Arbitration clauses are becoming much more common in property insurance policies. On January 25, the Kentucky Department of Insurance noted that arbitration clauses in property insurance policies will generally be void:1
RE: POLICY PROVISIONS CONTAINING ARBITRATION AGREEMENTS
The Department has experienced a recent increase in form filings containing various references to ‘arbitration‘ or other procedures for out-of-court dispute resolution between an insurer and its policyholder.
Consistent with KRS § 417.050 (”Validity of arbitration agreement — Exempt agreements”) and controlling court decisions, the Department will reject insurance policy forms that require arbitration of a dispute (”mandatory arbitration”) as void and misleading per se. Surety contracts containing arbitration provisions are specifically exempt from this prohibition under the authority of Buck Run Baptist Church, Inc. v. Cumberland Sur. Ins. Co., 983 S.W.2d 501 (Ky. 1998).
Policy provisions offering – but not explicitly requiring — arbitration (”voluntary arbitration”) will be subject to disapproval if they contain misleading or ambiguous language or headings. Additionally, Kentucky’s Uniform Arbitration Act does not recognize “non-binding arbitration.” Therefore, policy forms containing this term may be subject to disapproval under KRS § 304.14-130 (‘Grounds for disapproval‘).
The commissioner’s approval of a policy form does not insulate an insurance provision from judicial review. Bishop v. Allstate Ins. Co., 623 S.W.2d 865, 867 (Ky. 1981). Insurers are encouraged to review their own policy forms for compliance with applicable law.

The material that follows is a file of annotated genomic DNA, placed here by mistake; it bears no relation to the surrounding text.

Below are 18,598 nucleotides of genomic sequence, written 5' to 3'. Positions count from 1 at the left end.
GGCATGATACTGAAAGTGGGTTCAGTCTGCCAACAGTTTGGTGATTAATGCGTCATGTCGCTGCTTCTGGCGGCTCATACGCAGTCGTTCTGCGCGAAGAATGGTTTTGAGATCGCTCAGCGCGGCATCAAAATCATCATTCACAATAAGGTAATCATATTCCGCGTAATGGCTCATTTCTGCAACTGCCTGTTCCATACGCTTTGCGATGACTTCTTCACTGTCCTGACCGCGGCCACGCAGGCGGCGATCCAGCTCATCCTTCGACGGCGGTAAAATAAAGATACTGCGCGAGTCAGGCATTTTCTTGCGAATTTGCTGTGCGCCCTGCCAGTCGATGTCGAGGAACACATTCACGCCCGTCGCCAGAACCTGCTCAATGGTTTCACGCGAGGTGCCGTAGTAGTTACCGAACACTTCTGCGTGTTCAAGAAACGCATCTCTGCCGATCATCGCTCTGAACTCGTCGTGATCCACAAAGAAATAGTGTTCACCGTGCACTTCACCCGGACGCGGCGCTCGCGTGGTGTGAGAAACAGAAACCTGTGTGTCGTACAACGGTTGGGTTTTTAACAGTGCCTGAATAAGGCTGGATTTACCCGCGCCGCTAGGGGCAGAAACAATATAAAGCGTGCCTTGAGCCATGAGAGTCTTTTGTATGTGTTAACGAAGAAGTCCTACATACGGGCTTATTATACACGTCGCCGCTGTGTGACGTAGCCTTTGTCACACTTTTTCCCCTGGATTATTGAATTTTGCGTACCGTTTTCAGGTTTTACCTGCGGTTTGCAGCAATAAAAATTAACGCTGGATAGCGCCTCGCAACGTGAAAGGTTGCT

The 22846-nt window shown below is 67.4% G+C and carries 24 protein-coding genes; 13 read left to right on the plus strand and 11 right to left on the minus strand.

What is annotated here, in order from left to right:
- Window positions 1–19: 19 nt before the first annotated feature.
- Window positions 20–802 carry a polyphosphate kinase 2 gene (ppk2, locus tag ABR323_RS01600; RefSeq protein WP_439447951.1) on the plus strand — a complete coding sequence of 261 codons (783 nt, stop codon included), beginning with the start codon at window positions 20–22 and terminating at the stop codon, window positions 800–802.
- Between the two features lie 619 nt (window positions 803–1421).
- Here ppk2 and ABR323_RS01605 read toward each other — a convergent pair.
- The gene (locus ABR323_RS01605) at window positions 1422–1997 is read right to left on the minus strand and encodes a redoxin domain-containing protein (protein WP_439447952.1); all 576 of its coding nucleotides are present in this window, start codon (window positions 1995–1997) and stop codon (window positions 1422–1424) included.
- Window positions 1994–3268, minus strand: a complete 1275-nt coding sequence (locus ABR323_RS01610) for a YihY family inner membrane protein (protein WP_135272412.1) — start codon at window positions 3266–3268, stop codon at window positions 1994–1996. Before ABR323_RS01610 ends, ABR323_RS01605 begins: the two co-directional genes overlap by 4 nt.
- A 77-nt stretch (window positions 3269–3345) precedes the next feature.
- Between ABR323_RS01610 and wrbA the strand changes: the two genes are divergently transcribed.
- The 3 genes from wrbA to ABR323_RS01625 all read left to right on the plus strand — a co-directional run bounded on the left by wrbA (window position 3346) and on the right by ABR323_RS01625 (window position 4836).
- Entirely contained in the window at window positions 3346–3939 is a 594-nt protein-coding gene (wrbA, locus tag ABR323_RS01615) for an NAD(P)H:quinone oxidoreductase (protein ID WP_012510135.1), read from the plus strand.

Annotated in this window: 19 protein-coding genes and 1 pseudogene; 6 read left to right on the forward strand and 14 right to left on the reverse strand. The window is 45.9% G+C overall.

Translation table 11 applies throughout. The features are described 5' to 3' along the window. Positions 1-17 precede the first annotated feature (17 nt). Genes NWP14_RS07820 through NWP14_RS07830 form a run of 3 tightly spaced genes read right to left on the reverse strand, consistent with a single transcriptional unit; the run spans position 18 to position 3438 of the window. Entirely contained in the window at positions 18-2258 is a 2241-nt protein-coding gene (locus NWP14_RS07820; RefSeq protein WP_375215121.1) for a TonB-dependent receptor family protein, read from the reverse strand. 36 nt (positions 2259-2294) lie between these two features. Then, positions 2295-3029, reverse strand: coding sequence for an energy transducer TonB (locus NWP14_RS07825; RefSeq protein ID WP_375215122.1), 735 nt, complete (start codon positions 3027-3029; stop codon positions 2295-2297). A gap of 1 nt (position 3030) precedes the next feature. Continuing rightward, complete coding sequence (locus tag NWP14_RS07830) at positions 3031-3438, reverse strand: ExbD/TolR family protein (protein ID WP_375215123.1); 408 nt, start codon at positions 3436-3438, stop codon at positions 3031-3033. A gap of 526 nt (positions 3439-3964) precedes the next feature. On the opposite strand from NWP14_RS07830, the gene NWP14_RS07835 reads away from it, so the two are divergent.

We have noted the fight about arbitration clauses trying to be placed into policies by insurers and the removal of appraisal clauses in a number of posts:
- Arbitration Is an Increasing Trend Found Within Property Insurance Policies, and Arbitration is Not Appraisal
- Should Insurance Agents Get Sued for Selling Insurance Which Requires Arbitration in a Far Away Location and Deprives Their Customers of Consumer Protection Laws?
- United Policyholders Weighs In on Mandatory Arbitration Shenanigans at Texas Department of Insurance
- Insurance Industry Pulling End Around on Texas Policyholders: Carrier Asking TDI to Approve Pre-Dispute Arbitration Clause in Policy Form
Still, the trend is clear—some members of the insurance industry are now trying to write contracts with the most favorable language they can to exclude their customers from being able to use the local state judicial system and favorable consumer protection laws. They are doing so in part through the use of arbitration clauses which pick law and arbitration tribunals in their favor.
Quote of The Day
“When the end of the world comes, I want to be in Kentucky because it’s always twenty years behind the times.”
1 Insurance Bulletin 2019-1, Kentucky Department of Insurance.